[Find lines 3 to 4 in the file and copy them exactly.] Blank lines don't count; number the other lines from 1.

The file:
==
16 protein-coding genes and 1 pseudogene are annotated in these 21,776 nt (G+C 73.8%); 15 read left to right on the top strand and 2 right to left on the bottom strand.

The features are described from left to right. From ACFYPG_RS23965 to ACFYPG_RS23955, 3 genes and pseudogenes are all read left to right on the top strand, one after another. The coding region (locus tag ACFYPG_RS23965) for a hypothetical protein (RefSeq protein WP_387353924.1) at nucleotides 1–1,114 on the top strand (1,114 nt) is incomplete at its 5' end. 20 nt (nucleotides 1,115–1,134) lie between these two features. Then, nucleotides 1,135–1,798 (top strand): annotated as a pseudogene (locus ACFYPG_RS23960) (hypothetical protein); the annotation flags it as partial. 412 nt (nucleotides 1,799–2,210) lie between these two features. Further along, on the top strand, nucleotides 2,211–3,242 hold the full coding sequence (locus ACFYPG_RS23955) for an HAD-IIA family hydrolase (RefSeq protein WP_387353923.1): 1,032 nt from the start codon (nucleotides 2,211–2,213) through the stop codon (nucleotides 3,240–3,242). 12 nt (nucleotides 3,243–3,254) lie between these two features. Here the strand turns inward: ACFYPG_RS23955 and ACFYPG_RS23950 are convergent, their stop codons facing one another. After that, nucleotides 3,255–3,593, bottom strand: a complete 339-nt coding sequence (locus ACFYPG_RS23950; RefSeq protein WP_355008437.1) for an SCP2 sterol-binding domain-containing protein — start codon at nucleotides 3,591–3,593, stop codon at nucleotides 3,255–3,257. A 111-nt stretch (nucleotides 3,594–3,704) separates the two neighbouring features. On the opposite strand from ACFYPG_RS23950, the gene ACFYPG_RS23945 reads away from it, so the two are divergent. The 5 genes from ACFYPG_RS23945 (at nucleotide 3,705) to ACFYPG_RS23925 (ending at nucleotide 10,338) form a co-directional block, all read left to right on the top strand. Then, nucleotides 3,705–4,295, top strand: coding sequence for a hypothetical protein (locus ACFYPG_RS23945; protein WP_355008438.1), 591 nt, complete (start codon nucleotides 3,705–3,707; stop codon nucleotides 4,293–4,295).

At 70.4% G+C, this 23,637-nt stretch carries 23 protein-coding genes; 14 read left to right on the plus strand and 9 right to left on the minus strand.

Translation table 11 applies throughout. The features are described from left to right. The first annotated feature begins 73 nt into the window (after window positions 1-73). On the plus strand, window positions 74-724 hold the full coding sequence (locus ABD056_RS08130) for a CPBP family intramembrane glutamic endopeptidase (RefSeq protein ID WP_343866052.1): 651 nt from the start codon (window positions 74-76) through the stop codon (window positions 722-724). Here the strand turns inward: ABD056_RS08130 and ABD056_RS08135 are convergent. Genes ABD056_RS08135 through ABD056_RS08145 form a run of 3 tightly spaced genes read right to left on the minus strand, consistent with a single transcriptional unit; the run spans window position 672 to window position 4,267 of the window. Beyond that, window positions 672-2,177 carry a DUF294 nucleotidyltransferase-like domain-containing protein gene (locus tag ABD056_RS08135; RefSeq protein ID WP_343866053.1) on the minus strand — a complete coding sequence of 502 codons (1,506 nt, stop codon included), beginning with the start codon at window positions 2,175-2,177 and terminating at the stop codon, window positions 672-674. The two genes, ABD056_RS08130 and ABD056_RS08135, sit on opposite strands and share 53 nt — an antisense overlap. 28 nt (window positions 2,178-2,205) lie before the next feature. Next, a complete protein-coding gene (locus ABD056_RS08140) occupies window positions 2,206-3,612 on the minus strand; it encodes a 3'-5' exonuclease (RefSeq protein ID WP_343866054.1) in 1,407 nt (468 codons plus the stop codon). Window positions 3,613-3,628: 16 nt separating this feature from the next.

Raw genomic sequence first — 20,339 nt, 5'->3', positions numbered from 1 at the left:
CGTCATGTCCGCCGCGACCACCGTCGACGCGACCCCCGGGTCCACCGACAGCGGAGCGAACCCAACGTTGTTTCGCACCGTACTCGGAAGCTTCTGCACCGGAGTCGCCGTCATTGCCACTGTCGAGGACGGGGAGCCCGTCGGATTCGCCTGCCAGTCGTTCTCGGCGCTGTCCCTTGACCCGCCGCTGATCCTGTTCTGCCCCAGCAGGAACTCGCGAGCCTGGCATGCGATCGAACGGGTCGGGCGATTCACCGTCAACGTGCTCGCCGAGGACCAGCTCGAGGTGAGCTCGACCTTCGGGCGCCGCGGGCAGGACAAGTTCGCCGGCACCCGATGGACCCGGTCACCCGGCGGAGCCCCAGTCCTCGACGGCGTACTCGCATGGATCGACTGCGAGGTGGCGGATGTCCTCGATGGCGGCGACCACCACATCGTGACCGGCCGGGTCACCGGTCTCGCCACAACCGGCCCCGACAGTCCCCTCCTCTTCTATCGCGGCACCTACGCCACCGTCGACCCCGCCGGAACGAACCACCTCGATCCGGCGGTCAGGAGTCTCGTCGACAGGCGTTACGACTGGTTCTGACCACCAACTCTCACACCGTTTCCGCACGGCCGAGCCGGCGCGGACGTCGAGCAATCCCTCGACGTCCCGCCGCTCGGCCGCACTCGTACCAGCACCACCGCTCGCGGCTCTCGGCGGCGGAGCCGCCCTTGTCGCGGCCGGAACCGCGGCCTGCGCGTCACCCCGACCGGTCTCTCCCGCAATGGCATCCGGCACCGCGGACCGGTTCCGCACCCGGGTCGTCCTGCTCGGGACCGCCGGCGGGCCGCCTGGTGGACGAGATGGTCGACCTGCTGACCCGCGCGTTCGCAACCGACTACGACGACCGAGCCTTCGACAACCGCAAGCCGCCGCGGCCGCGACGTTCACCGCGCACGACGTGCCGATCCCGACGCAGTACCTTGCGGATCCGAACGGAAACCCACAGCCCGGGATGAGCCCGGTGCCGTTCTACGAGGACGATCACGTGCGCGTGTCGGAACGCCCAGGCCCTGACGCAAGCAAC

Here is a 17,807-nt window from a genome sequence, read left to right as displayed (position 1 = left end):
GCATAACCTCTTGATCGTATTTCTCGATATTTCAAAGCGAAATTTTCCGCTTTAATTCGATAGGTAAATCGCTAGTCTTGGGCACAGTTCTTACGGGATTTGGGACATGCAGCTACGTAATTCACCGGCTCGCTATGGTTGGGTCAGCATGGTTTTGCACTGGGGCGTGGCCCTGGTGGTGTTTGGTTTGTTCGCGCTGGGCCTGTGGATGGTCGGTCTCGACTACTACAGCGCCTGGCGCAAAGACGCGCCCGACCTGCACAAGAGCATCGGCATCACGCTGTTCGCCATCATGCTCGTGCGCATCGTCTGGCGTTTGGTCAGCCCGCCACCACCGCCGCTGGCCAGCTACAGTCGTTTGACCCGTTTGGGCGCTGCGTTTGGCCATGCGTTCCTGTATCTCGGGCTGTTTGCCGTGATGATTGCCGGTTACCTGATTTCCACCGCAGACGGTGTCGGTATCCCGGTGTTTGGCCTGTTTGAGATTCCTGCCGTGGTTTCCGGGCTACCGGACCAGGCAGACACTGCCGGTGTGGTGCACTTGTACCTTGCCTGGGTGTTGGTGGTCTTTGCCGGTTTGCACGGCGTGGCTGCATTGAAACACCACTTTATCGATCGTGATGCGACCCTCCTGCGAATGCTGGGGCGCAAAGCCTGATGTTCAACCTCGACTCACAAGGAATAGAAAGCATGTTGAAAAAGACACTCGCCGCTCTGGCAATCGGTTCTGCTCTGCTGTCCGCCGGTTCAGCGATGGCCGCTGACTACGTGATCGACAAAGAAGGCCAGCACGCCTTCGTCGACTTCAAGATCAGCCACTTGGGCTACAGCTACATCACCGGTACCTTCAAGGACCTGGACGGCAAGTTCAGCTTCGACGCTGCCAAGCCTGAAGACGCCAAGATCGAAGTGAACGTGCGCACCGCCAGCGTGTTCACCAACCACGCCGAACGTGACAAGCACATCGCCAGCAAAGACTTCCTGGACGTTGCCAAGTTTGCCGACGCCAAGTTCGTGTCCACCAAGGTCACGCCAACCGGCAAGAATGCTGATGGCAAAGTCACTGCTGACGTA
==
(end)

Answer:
At 70.4% G+C, this 23,637-nt stretch carries 23 protein-coding genes; 14 read left to right on the plus strand and 9 right to left on the minus strand.

Translation table 11 applies throughout. The features are described from left to right. The first annotated feature begins 73 nt into the window (after window positions 1-73). On the plus strand, window positions 74-724 hold the full coding sequence (locus ABD056_RS08130) for a CPBP family intramembrane glutamic endopeptidase (RefSeq protein ID WP_343866052.1): 651 nt from the start codon (window positions 74-76) through the stop codon (window positions 722-724). Here the strand turns inward: ABD056_RS08130 and ABD056_RS08135 are convergent. Genes ABD056_RS08135 through ABD056_RS08145 form a run of 3 tightly spaced genes read right to left on the minus strand, consistent with a single transcriptional unit; the run spans window position 672 to window position 4,267 of the window. Beyond that, window positions 672-2,177 carry a DUF294 nucleotidyltransferase-like domain-containing protein gene (locus tag ABD056_RS08135; RefSeq protein ID WP_343866053.1) on the minus strand — a complete coding sequence of 502 codons (1,506 nt, stop codon included), beginning with the start codon at window positions 2,175-2,177 and terminating at the stop codon, window positions 672-674. The two genes, ABD056_RS08130 and ABD056_RS08135, sit on opposite strands and share 53 nt — an antisense overlap. 28 nt (window positions 2,178-2,205) lie before the next feature. Next, a complete protein-coding gene (locus ABD056_RS08140) occupies window positions 2,206-3,612 on the minus strand; it encodes a 3'-5' exonuclease (RefSeq protein ID WP_343866054.1) in 1,407 nt (468 codons plus the stop codon). Window positions 3,613-3,628: 16 nt separating this feature from the next.